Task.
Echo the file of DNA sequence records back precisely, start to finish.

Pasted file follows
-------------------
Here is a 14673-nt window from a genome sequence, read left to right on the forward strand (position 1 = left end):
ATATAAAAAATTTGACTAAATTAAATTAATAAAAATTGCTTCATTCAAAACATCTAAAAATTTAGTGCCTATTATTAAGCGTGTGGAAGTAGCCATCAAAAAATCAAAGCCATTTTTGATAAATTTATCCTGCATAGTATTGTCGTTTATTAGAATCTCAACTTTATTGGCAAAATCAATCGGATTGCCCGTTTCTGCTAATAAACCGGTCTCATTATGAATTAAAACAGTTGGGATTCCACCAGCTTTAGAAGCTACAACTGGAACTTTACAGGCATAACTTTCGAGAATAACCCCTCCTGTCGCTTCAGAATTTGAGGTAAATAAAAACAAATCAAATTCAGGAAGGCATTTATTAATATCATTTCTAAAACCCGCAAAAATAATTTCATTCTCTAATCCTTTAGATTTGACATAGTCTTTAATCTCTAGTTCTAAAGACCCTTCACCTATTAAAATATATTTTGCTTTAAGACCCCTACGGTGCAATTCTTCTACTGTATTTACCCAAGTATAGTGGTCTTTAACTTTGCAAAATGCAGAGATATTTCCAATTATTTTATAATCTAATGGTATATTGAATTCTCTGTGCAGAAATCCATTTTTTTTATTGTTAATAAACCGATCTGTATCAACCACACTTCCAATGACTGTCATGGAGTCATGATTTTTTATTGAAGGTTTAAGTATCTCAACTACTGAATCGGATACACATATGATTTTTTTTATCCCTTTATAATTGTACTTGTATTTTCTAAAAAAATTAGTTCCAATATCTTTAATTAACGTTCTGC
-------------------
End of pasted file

Here is a 14673-nt window from a genome sequence, read left to right on the forward strand (position 1 = left end):
ATATAAAAAATTTGACTAAATTAAATTAATAAAAATTGCTTCATTCAAAACATCTAAAAATTTAGTGCCTATTATTAAGCGTGTGGAAGTAGCCATCAAAAAATCAAAGCCATTTTTGATAAATTTATCCTGCATAGTATTGTCGTTTATTAGAATCTCAACTTTATTGGCAAAATCAATCGGATTGCCCGTTTCTGCTAATAAACCGGTCTCATTATGAATTAAAACAGTTGGGATTCCACCAGCTTTAGAAGCTACAACTGGAACTTTACAGGCATAACTTTCGAGAATAACCCCTCCTGTCGCTTCAGAATTTGAGGTAAATAAAAACAAATCAAATTCAGGAAGGCATTTATTAATATCATTTCTAAAACCCGCAAAAATAATTTCATTCTCTAATCCTTTAGATTTGACATAGTCTTTAATCTCTAGTTCTAAAGACCCTTCACCTATTAAAATATATTTTGCTTTAAGACCCCTACGGTGCAATTCTTCTACTGTATTTACCCAAGTATAGTGGTCTTTAACTTTGCAAAATGCAGAGATATTTCCAATTATTTTATAATCTAATGGTATATTGAATTCTCTGTGCAGAAATCCATTTTTTTTATTGTTAATAAACCGATCTGTATCAACCACACTTCCAATGACTGTCATGGAGTCATGATTTTTTATTGAAGGTTTAAGTATCTCAACTACTGAATCGGATACACATATGATTTTTTTTATCCCTTTATAATTGTACTTGTATTTTCTAAAAAAATTAGTTCCAATATCTTTAATTAACGTTCTGC